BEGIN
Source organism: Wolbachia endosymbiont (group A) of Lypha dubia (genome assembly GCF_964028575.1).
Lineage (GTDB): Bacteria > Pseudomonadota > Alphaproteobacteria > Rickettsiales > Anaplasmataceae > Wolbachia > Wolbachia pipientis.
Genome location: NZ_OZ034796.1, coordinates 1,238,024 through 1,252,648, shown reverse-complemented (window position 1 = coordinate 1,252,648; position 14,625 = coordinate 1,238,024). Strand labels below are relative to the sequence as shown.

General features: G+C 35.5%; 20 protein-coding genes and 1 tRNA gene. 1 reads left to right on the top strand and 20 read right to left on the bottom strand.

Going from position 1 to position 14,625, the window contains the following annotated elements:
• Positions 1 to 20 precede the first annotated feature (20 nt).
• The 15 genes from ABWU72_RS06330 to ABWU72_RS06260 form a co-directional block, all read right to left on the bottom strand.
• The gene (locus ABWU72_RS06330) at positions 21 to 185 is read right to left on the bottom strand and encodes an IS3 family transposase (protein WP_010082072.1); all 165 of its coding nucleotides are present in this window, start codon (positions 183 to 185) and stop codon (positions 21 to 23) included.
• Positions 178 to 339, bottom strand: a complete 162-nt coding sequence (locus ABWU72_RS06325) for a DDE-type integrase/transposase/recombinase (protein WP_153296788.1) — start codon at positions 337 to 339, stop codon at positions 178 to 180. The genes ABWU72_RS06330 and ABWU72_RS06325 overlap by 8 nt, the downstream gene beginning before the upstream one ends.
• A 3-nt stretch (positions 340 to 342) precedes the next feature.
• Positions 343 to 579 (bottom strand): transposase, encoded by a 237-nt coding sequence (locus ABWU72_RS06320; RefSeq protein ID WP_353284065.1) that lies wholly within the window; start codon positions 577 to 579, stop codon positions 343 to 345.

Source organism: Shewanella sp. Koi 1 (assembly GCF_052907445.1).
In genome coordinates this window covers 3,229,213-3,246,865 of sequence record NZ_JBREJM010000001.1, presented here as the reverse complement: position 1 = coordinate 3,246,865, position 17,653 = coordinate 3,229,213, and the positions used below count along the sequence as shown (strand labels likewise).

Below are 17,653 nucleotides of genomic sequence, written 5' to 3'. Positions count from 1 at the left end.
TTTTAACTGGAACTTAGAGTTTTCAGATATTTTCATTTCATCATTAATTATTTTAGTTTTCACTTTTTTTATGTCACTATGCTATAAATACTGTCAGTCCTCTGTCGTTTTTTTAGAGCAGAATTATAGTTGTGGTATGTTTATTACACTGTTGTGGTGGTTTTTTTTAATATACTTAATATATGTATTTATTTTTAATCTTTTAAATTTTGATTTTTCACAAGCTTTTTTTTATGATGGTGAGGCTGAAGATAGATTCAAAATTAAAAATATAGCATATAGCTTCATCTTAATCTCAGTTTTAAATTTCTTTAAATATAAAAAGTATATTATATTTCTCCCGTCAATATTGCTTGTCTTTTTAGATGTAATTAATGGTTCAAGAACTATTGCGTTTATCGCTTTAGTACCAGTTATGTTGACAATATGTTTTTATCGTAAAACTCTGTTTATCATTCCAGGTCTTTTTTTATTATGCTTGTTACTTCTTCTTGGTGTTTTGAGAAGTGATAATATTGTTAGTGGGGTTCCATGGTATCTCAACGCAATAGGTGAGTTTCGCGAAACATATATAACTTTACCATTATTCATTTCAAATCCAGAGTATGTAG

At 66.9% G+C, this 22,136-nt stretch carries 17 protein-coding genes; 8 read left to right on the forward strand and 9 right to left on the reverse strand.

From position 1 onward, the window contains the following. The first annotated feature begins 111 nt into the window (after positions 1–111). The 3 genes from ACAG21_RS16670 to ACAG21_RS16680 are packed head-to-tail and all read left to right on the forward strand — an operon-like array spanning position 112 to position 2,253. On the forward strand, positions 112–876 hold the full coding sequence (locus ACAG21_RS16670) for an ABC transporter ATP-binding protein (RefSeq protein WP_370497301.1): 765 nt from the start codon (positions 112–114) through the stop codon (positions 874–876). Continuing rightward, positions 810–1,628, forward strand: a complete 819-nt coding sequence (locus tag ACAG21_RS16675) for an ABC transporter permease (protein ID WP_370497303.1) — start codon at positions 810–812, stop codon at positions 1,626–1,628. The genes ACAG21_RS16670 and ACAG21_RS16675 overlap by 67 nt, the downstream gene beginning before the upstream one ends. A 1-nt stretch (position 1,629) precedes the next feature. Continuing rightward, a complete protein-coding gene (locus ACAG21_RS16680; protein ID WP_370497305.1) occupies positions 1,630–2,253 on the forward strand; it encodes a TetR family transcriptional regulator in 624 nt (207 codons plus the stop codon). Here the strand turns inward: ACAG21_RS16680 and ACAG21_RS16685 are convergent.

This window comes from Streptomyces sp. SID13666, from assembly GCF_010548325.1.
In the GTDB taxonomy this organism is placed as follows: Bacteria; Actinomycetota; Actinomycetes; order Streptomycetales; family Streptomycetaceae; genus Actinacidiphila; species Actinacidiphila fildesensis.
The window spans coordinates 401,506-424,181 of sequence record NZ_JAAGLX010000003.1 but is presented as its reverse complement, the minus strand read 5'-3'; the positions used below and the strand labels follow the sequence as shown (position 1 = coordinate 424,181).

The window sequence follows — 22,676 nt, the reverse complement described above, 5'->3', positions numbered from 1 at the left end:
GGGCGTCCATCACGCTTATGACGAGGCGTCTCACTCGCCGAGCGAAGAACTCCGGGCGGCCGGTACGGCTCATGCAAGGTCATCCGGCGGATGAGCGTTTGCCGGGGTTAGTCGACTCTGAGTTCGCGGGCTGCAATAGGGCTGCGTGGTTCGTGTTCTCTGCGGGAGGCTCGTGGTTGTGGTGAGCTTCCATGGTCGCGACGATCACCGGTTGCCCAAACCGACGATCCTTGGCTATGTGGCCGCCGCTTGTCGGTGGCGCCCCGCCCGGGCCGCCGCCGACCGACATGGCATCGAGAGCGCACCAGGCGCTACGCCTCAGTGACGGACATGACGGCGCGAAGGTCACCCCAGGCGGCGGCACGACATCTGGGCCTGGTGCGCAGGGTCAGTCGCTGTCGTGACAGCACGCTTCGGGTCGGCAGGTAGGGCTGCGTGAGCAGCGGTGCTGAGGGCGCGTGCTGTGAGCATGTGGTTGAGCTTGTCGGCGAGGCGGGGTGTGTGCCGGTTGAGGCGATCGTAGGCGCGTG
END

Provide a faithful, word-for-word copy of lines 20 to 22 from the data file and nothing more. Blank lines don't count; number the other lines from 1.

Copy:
The window spans coordinates 401,506-424,181 of sequence record NZ_JAAGLX010000003.1 but is presented as its reverse complement, the minus strand read 5'-3'; the positions used below and the strand labels follow the sequence as shown (position 1 = coordinate 424,181).

The window sequence follows — 22,676 nt, the reverse complement described above, 5'->3', positions numbered from 1 at the left end:
GGGCGTCCATCACGCTTATGACGAGGCGTCTCACTCGCCGAGCGAAGAACTCCGGGCGGCCGGTACGGCTCATGCAAGGTCATCCGGCGGATGAGCGTTTGCCGGGGTTAGTCGACTCTGAGTTCGCGGGCTGCAATAGGGCTGCGTGGTTCGTGTTCTCTGCGGGAGGCTCGTGGTTGTGGTGAGCTTCCATGGTCGCGACGATCACCGGTTGCCCAAACCGACGATCCTTGGCTATGTGGCCGCCGCTTGTCGGTGGCGCCCCGCCCGGGCCGCCGCCGACCGACATGGCATCGAGAGCGCACCAGGCGCTACGCCTCAGTGACGGACATGACGGCGCGAAGGTCACCCCAGGCGGCGGCACGACATCTGGGCCTGGTGCGCAGGGTCAGTCGCTGTCGTGACAGCACGCTTCGGGTCGGCAGGTAGGGCTGCGTGAGCAGCGGTGCTGAGGGCGCGTGCTGTGAGCATGTGGTTGAGCTTGTCGGCGAGGCGGGGTGTGTGCCGGTTGAGGCGATCGTAGGCGCGTG